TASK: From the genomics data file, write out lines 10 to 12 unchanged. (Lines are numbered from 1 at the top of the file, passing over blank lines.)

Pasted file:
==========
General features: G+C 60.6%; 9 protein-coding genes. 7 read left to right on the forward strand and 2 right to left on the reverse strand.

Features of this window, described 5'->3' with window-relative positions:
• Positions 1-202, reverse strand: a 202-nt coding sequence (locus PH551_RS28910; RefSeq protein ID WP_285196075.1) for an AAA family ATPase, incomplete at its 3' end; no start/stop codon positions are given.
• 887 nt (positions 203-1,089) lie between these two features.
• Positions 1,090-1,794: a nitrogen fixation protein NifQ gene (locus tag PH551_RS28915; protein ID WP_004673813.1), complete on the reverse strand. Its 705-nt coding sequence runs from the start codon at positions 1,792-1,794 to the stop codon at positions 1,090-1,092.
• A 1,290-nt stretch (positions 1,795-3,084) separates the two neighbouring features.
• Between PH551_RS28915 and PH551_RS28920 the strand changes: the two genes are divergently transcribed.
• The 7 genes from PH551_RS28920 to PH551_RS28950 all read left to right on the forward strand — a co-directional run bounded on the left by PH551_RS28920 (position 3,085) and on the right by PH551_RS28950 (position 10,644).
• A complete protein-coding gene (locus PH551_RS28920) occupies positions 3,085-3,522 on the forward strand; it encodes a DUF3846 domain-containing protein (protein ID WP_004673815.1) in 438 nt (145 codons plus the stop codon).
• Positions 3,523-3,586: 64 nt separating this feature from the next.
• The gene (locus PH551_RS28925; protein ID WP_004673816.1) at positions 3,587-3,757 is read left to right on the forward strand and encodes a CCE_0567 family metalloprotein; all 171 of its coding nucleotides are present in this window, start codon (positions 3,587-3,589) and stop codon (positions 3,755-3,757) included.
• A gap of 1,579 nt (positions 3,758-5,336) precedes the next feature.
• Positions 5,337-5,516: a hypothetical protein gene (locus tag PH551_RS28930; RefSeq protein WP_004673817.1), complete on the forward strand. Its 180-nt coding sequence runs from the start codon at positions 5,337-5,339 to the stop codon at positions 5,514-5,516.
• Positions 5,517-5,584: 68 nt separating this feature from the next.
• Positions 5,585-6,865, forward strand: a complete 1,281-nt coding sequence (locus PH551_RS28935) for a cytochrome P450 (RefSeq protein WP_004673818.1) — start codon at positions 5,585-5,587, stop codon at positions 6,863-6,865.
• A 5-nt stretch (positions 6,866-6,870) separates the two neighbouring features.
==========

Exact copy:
• Positions 3,523-3,586: 64 nt separating this feature from the next.
• The gene (locus PH551_RS28925; protein ID WP_004673816.1) at positions 3,587-3,757 is read left to right on the forward strand and encodes a CCE_0567 family metalloprotein; all 171 of its coding nucleotides are present in this window, start codon (positions 3,587-3,589) and stop codon (positions 3,755-3,757) included.
• A gap of 1,579 nt (positions 3,758-5,336) precedes the next feature.